Smartphones can tell if someone is drunk simply by their walk

PISCATAWAY, N.J. — If you’ve ever felt like your phone was silently judging you for having one too many alcoholic drinks, it turns out you may have been right. A new study finds modern smartphones are quite capable of detecting if a user is drunk via changes in a person’s walking movements.

The practical applications of this capability are myriad. Providing drinkers with real-time data on their level of intoxication could one day help reduce alcohol-related incidents, accidents, and arrests. Imagine receiving an alert once you’ve become too drunk to operate a vehicle. Similarly, if the smartphone of a recovering alcoholic detects drunken walking behavior, an alert could be sent to that person’s sponsor or a trusted family member.

“We have powerful sensors we carry around with us wherever we go,” says lead researcher Brian Suffoletto in a media release. “We need to learn how to use them to best serve public health.”

Motivated by alcohol-related tragedy

Dr. Suffoletto had been attending the University of Pittsburgh School of Medicine when he conducted this research. Now, he works at the Stanford University School of Medicine’s Department of Emergency Medicine. Suffoletto’s interest in this topic wasn’t purely academic or scientific. He’s seen first-hand how quickly a drunken night can become a tragedy.

“I lost a close friend to a drinking and driving crash in college,” he explains. “And as an emergency physician, I have taken care of scores of adults with injuries related to acute alcohol intoxication. Because of this, I have dedicated the past 10 years to testing digital interventions to prevent deaths and injury related to excessive alcohol consumption.”

A total of 22 adults, between the ages of 21 and 43, took part in this study. Each person received a mixed drink containing enough vodka to maintain a breath alcohol concentration of 0.20 percent. Participants had one hour to finish their beverages. Each hour for seven hours, the group had to undergo a breath alcohol concentration test and perform a walking task.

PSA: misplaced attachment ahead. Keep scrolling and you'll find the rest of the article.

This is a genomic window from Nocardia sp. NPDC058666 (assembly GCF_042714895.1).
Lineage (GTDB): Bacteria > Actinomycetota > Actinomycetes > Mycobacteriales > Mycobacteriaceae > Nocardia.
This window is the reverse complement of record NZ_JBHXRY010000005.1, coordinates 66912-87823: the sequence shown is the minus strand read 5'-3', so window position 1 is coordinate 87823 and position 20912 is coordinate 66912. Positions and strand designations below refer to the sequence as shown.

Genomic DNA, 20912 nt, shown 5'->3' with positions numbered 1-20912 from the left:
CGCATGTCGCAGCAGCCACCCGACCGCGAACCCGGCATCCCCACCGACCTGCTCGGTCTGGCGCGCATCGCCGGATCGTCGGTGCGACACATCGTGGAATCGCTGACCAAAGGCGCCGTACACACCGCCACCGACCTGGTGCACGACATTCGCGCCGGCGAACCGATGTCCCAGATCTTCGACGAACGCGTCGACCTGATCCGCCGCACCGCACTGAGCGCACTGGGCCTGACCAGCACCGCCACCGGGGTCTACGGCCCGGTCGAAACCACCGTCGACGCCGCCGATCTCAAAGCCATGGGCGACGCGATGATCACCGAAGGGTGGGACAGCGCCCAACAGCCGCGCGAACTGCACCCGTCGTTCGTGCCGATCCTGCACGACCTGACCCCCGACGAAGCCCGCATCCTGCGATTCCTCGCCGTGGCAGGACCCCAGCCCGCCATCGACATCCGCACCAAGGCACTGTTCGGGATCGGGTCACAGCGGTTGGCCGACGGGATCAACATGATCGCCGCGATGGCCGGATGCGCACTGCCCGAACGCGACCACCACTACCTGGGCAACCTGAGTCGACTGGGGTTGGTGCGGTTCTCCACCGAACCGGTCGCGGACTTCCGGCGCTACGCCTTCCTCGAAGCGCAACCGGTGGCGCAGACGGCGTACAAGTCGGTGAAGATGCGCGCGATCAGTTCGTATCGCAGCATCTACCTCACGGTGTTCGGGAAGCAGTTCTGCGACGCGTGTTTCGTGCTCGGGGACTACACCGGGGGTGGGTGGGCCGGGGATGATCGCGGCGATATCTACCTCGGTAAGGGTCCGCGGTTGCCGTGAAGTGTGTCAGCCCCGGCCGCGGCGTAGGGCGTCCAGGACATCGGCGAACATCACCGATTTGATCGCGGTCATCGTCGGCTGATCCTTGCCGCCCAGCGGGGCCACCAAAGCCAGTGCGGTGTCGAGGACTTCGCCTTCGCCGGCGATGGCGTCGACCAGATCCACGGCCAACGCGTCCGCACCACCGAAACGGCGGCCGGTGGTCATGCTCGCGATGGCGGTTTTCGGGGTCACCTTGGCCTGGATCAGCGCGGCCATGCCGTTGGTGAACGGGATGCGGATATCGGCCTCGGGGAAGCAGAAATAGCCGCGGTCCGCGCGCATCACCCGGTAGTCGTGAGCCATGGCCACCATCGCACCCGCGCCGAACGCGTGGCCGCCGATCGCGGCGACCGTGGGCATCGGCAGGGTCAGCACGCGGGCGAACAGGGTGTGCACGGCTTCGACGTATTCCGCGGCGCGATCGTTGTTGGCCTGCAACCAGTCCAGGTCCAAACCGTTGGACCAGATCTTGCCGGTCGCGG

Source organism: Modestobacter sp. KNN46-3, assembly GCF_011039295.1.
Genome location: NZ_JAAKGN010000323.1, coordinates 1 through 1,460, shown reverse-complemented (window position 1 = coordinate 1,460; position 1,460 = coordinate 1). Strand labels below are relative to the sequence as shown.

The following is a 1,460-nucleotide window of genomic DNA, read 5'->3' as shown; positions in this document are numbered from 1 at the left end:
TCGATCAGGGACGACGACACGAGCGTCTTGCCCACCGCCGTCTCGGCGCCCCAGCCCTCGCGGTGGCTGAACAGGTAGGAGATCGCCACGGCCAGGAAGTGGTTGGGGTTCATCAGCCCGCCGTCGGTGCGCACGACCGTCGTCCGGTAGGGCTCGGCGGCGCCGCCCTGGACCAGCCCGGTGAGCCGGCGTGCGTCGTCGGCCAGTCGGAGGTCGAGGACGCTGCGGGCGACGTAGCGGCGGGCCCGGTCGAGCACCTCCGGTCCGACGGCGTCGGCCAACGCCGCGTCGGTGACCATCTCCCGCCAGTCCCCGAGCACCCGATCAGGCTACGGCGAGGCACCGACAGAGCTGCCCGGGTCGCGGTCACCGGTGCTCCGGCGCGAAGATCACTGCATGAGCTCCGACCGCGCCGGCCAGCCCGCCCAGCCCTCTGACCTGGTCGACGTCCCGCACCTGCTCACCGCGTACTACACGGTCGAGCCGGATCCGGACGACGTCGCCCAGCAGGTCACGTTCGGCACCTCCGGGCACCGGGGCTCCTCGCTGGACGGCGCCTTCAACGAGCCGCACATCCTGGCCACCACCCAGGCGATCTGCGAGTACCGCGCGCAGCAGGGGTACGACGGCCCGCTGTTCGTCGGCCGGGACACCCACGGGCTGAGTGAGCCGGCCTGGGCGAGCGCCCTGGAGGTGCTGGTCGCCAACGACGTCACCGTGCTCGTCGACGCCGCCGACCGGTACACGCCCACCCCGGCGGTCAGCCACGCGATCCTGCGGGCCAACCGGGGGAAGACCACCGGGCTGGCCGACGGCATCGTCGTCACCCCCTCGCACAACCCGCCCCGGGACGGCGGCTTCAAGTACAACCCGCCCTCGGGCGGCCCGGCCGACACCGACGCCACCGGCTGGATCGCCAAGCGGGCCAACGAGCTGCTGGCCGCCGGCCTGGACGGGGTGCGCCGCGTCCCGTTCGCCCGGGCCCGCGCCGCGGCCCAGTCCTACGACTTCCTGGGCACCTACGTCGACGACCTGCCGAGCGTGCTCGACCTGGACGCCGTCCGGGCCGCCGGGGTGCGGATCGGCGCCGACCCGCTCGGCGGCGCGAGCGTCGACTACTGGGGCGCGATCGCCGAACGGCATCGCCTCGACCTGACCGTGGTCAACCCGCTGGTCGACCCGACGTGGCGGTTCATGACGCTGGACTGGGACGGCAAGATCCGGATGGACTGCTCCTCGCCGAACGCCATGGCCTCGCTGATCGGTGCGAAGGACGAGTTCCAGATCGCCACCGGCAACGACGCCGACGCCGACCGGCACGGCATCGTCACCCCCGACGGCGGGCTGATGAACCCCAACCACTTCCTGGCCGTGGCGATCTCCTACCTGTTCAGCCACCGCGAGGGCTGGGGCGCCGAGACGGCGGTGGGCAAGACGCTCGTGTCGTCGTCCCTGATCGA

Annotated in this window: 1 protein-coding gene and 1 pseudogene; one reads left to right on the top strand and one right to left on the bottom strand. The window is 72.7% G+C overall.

Telling if you’re drunk by the way you walk

During that walking task, each participant had a smartphone attached to their lower back using an elastic band. Similar to the classic police sobriety test, subjects had to walk a straight line for 10 steps. Participants then turn around and walk back another 10 steps in the opposite direction.

As they walked, their smartphones measured both acceleration and their full spectrum of movements (side-to-side, up-and-down, etc).

Roughly 90 percent of the time, study authors were able to successfully guess if participants were over the legal drinking limit to drive based solely on gait changes.

“This controlled lab study shows that our phones can be useful to identify ‘signatures’ of functional impairments related to alcohol,” Suffoletto says.

Researchers admit that no one keeps their phone on their back as they go out drinking. Still, these findings are very promising and they plan on conducting further research on this topic in the neat future.

“In 5 years, I would like to imagine a world in which if people go out with friends and drink at risky levels they get an alert at the first sign of impairment and are sent strategies to help them stop drinking and protect them from high-risk events like driving, interpersonal violence and unprotected sexual encounters,” the researcher concludes.

The study is published in the Journal of Studies on Alcohol & Drugs.

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